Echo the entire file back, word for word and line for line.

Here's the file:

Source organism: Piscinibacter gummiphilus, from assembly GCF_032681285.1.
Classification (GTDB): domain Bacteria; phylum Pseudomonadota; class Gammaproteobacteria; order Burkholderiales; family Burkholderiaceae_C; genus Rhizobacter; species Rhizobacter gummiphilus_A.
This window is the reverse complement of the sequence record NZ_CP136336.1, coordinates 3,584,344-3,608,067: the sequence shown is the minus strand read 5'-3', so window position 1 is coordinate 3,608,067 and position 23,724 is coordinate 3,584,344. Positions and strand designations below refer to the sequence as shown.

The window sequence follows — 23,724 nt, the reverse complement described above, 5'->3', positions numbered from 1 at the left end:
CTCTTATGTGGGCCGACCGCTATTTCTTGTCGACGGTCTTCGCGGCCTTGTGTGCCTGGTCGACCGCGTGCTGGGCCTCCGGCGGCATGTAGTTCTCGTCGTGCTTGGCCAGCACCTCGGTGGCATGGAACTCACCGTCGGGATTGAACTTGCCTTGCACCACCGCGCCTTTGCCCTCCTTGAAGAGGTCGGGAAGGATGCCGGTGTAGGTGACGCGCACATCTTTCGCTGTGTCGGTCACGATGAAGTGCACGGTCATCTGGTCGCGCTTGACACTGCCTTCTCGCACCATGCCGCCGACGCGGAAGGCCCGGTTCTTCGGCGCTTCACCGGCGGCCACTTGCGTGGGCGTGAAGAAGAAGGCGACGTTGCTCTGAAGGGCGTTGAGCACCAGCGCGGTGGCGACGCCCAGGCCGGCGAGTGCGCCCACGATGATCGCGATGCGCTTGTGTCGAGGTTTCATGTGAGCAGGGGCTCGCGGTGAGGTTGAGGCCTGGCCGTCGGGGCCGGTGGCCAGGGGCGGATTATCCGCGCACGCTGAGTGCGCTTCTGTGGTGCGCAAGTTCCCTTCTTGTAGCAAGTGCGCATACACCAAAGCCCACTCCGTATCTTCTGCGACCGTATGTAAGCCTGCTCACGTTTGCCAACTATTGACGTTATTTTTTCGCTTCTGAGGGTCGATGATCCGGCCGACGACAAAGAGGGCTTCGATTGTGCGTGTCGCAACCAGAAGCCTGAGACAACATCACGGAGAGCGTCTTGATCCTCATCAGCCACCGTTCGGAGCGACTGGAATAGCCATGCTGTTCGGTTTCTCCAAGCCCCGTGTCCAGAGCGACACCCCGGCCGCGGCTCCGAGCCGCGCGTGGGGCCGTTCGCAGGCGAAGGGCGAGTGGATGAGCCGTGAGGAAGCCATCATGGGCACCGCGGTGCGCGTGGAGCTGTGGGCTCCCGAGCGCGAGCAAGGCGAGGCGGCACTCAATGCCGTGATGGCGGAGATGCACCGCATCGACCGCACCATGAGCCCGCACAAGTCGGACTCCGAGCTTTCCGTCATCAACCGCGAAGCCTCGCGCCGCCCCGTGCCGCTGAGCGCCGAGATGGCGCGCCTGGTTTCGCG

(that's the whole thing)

Source organism: Piscinibacter gummiphilus, from assembly GCF_032681285.1.
Classification (GTDB): domain Bacteria; phylum Pseudomonadota; class Gammaproteobacteria; order Burkholderiales; family Burkholderiaceae_C; genus Rhizobacter; species Rhizobacter gummiphilus_A.
This window is the reverse complement of the sequence record NZ_CP136336.1, coordinates 3,584,344-3,608,067: the sequence shown is the minus strand read 5'-3', so window position 1 is coordinate 3,608,067 and position 23,724 is coordinate 3,584,344. Positions and strand designations below refer to the sequence as shown.

The window sequence follows — 23,724 nt, the reverse complement described above, 5'->3', positions numbered from 1 at the left end:
CTCTTATGTGGGCCGACCGCTATTTCTTGTCGACGGTCTTCGCGGCCTTGTGTGCCTGGTCGACCGCGTGCTGGGCCTCCGGCGGCATGTAGTTCTCGTCGTGCTTGGCCAGCACCTCGGTGGCATGGAACTCACCGTCGGGATTGAACTTGCCTTGCACCACCGCGCCTTTGCCCTCCTTGAAGAGGTCGGGAAGGATGCCGGTGTAGGTGACGCGCACATCTTTCGCTGTGTCGGTCACGATGAAGTGCACGGTCATCTGGTCGCGCTTGACACTGCCTTCTCGCACCATGCCGCCGACGCGGAAGGCCCGGTTCTTCGGCGCTTCACCGGCGGCCACTTGCGTGGGCGTGAAGAAGAAGGCGACGTTGCTCTGAAGGGCGTTGAGCACCAGCGCGGTGGCGACGCCCAGGCCGGCGAGTGCGCCCACGATGATCGCGATGCGCTTGTGTCGAGGTTTCATGTGAGCAGGGGCTCGCGGTGAGGTTGAGGCCTGGCCGTCGGGGCCGGTGGCCAGGGGCGGATTATCCGCGCACGCTGAGTGCGCTTCTGTGGTGCGCAAGTTCCCTTCTTGTAGCAAGTGCGCATACACCAAAGCCCACTCCGTATCTTCTGCGACCGTATGTAAGCCTGCTCACGTTTGCCAACTATTGACGTTATTTTTTCGCTTCTGAGGGTCGATGATCCGGCCGACGACAAAGAGGGCTTCGATTGTGCGTGTCGCAACCAGAAGCCTGAGACAACATCACGGAGAGCGTCTTGATCCTCATCAGCCACCGTTCGGAGCGACTGGAATAGCCATGCTGTTCGGTTTCTCCAAGCCCCGTGTCCAGAGCGACACCCCGGCCGCGGCTCCGAGCCGCGCGTGGGGCCGTTCGCAGGCGAAGGGCGAGTGGATGAGCCGTGAGGAAGCCATCATGGGCACCGCGGTGCGCGTGGAGCTGTGGGCTCCCGAGCGCGAGCAAGGCGAGGCGGCACTCAATGCCGTGATGGCGGAGATGCACCGCATCGACCGCACCATGAGCCCGCACAAGTCGGACTCCGAGCTTTCCGTCATCAACCGCGAAGCCTCGCGCCGCCCCGTGCCGCTGAGCGCCGAGATGGCGCGCCTGGTTTCGCG